08/31/2011 02:31 pm ET Updated Oct 31, 2011

Dreaming Is Fine, but Doing Is Better

The first day of school definitely inspires optimism for the future. Speaking as the mother of a young woman who will soon begin her freshman year in college, of course we have high hopes. And no guarantees.

Americans have always been dreamers. For generations, Americans have promised their children that they can be brain-surgeons and rocket-scientists, cowboys and ballerinas, astronauts or the president of the United States. Part of this optimism springs from the faith of immigrants who flooded into America a century ago, and did, indeed, create success in ways which never would have been possible in their native lands.

British people like myself tend to regard this level of optimism as a bit naïve -- a cultural difference, perhaps. But given the current state of the world economy, we must temper "Dream big!" optimism with pragmatism.

I have spent my entire career -- 30 years -- encouraging and motivating young women to achieve. My specific expertise is in professional skin care, and the creation and running of a skin care business. My skills are very tangible, and my approach has always been practical. And I have used my skills to help literally thousands of women succeed in this profession.

Was I a dreamer? Dreaming sounds abstract to me now, and I was always more of a doer. I began working at 13, after being told by my own hard-working mother -- she raised me and my three sisters on her own -- that I needed to be able to "do" something to make money, so that I would never, ever have to rely upon a man for a place to live and something to eat.

My upbringing was not especially future-minded, although Mum did teach me to save money for a rainy day (we certainly have plenty of those in the UK). The focus was on the here-and-now. Not lofty, and not so very dreamy. I quickly learned there is no shortcut around sweat-equity. As a "Saturday Girl" in the neighborhood salon, my sweat-equity began with sweeping up hair cuttings and sterilizing hair-pins.

Although I consider myself a perpetual student, I did not pursue an academic education. I was trained and licensed in the craft of professional skin care, which is comparatively short-term. When I had my license, I went right to work, and I've never stopped.

This feeling of hands-on, here-and-now is what drove me to launch in January of this year. The women -- we're aiming for 25,000 -- we will be empowering with microloans funded through this initiative may talk about dreams. These are dreams of putting food on the table, and creating a better life for their children in very immediate terms.

I recently encountered a remarkable woman who represents both the dream and the willingness to work tirelessly to make it real. Her name is Rosa, and she is the owner of a shop called Native Hand by Hand in San Francisco. Rosa grew up in a family of gifted artisans in Ecuador, and her shop is filled with exquisite silver jewelry and clothes made by artisan cooperatives in her country.

But in 2009, when she wanted to expand, she was deemed "unbankable" by major lending institutions, since she had no credit history. Her first microloan from Opportunity Fund allowed her to invest in inventory, and establish herself as a business. Now joinFITE has funded her second microloan, allowing her business to expand.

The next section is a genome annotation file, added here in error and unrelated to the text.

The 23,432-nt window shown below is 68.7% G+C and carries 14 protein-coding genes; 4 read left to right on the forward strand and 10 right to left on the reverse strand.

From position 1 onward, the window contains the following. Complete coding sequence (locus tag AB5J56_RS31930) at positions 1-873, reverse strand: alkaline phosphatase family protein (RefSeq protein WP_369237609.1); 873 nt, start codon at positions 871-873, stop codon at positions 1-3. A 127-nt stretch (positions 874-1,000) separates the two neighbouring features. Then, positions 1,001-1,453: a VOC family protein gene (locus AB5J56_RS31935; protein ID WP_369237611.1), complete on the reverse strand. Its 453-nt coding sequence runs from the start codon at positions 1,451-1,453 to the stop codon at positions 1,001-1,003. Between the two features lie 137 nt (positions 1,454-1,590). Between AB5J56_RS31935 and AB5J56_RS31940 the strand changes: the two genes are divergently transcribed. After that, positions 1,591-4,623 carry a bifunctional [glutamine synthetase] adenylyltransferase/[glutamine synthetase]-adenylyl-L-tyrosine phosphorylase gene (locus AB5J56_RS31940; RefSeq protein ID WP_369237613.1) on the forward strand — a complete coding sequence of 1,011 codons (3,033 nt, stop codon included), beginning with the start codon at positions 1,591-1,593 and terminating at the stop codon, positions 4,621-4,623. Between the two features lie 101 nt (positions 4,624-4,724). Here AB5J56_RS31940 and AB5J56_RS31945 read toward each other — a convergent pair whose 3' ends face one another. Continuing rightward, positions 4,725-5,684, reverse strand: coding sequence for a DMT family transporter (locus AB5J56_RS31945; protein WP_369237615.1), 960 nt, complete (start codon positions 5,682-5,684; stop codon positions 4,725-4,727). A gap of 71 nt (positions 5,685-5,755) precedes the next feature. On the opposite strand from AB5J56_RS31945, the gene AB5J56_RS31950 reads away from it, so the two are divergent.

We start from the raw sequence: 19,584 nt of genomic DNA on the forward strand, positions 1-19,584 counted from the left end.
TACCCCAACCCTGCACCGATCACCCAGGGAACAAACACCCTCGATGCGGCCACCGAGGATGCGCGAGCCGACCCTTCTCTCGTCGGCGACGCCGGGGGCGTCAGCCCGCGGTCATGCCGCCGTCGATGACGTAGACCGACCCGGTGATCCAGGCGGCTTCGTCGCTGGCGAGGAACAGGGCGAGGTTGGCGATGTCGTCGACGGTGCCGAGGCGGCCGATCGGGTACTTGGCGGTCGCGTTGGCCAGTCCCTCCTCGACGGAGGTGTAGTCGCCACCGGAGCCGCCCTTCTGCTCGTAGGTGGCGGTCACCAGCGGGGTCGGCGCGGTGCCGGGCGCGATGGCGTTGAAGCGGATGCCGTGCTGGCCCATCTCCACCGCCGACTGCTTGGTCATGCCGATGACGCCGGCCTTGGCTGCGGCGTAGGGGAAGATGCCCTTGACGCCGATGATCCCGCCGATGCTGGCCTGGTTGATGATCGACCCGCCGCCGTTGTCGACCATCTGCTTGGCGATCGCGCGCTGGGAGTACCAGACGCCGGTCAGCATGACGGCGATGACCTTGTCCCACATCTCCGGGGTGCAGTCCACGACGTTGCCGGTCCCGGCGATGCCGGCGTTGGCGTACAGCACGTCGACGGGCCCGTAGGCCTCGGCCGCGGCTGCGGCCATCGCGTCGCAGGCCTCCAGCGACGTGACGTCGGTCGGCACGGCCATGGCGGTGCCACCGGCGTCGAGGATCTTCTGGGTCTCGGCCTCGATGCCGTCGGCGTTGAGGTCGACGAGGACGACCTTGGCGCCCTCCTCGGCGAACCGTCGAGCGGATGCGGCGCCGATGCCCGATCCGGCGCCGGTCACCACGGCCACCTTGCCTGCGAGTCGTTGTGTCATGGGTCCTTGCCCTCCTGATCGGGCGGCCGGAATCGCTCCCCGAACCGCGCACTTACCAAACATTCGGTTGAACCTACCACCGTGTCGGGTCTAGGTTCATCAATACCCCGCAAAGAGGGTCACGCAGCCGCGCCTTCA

Rosa's so proud that her daughter has just graduated from high school, and you can get a glimpse of this success story here. Maybe it's semantics, but I don't know that I would call Rosa a "dreamer." Instead, I see unrelenting doing, working, and sacrificing for a clear objective, which is to give her daughter the tools she needs for success.

I am relentlessly upbeat, but I am about to send my oldest daughter off to college with this caveat: wishing and wanting will not make it so. The vision and the dream are just the first step. The sweat-equity is as important, maybe more so. For entrepreneurs like myself in particular, this sweat-equity means 12, 14, 16-hour days, and the potential of literally years without profit.

The dream and vision, the wanting and the wishing, are what allow you to persist spiritually through the hardship. But I place wishing and wanting into the same category as Snow White warbling "Someday my Prince will come." Maybe in a 1937 Disney cartoon, but I don't advise any of this as a strategy for success.

I was reminded of this by Susana, another woman I also met on my recent trip through Northern California. Susana received a joinFITE microloan for her daycare center called Happy Faces in San Jose, and word-of-mouth in the community has enabled her business to quickly grow to maximum-capacity. In fact, she is now sought out by mothers-to-be, who place their names on a waiting list.

It's worth mentioning that Susana, like Rosa --and like myself, at age 13 -- had made her living sweeping and cleaning, before being licensed as a professional in her chosen field.

For everyone starting a new school year, starting a new business or just looking for a job: there is no "secret." Americans love the word "visualization" these days, and it's the theme for countless books, seminars, success-coaches and self-professed entrepreneurism gurus who tell willing believers that if they just want something badly enough, it will happen. But the success of Rosa, and Susana, and of Dermalogica, too, are proof that this simply isn't so: you just can't skip the heavy lifting.

Learn more about my recent trip to Northern California to meet Rosa and Susana.